The movie is in French with English subtitles, but characters occasionally skip from French to English. It seems Hollywood heavyweight Harvey Weinstein, who is not afraid of a challenge and successfully produced the Artist in 2011, is betting on Populaire's international career. And he may very well be right.

A bientôt.

Populaire
Regis Roinsard, 2012
Limited release date: May 17, 2013


Populaire movie Trailer:






Are you in Seattle?
Seattle International Film Festival
Some of the French-language movies playing this week:


  • Camion, Canada, (May 29 and May 30.) Details here.
Get a free ticket to the 6:30pm showing here.

  • Thérèse, France, a Claude Miller film with Audrey Tautou. (May 28 and May 30.) Details here.


  • Haute Cuisine, France, (May 31 and June 1.) Read my review here.

Book online or call 206.324.9996 and use Coupon Code FRENCH2013 for a $2 discount.





Enhanced by Zemanta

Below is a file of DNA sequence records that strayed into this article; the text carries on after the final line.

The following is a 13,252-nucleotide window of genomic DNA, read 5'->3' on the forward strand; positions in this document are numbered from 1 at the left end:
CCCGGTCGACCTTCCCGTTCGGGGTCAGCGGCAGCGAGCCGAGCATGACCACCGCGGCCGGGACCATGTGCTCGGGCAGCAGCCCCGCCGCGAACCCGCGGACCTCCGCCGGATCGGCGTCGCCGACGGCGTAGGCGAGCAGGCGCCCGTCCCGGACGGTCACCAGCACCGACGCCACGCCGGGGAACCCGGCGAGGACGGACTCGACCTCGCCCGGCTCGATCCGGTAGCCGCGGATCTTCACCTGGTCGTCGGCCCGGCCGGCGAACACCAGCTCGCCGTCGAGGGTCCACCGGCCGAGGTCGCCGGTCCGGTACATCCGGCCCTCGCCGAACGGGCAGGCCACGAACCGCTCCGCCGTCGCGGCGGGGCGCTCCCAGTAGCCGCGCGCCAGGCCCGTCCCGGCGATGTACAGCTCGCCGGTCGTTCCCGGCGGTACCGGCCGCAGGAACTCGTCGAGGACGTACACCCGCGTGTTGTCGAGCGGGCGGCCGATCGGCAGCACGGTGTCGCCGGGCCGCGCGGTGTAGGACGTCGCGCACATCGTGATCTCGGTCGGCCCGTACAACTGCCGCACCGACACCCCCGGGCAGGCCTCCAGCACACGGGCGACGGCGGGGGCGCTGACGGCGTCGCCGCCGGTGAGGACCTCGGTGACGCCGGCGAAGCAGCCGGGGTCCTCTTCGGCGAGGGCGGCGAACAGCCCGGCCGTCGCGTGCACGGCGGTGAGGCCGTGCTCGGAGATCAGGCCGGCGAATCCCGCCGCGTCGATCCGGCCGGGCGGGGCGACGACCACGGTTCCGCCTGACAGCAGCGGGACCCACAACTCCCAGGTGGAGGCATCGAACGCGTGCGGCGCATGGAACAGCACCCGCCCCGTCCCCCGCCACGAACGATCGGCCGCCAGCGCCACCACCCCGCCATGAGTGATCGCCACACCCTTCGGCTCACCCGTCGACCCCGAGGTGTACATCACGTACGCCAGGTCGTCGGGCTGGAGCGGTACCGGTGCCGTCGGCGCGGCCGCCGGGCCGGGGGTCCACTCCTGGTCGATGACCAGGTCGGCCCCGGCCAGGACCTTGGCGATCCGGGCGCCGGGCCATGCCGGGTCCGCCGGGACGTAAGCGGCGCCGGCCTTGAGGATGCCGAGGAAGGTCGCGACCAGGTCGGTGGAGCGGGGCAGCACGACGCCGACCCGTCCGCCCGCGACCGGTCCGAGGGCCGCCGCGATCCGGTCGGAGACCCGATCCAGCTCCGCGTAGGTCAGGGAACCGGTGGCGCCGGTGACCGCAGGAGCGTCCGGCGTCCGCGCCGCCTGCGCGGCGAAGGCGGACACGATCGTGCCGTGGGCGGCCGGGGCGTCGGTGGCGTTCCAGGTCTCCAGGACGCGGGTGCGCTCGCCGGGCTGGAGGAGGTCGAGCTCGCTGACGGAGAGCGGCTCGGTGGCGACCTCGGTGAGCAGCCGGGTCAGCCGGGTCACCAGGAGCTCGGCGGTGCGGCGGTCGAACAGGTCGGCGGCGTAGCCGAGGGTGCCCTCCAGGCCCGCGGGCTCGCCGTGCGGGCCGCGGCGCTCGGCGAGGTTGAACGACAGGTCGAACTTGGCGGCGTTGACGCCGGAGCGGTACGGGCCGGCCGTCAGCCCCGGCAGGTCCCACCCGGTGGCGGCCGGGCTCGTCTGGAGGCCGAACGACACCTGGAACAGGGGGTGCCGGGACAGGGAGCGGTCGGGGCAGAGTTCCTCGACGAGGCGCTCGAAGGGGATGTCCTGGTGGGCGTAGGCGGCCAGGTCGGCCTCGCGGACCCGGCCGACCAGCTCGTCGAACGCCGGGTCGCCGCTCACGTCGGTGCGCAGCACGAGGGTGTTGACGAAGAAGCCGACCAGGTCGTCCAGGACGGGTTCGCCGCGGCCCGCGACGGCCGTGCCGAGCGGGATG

Friday, May 24, 2013

French Girl turns movie critic at the Seattle International Film Festival (part I)






Forget Cannes! Seattle is currently hosting the largest film festival in the United States, the 39th S.I.F.F. 

Over three weeks, the festival shows about 250 features, representing many countries around the world. Most movies are playing in iconic (read old fashioned) movie theaters in the Emerald city. My favorite kind of theaters, you may remember

A few days ago, I received an email from the Festival team. They offered me free access to the French movie selection (and their crews whenever they were in town.) It seems the word has gotten out French Girl in Seattle loves le cinéma! They even threw in a Press card. Oh, là, là!

I was contacted too late to get to see all of the movies, but with some careful planning (and the help of a few girlfriends,) it will be my pleasure to work around my schedule and Junior's to catch a few shows.

Today, I would like to introduce a must-see French movie.





Christian Vincent's Haute Cuisine is an excellent translation of the clever French title, Les Saveurs du Palais. See movie release information at the end of the post.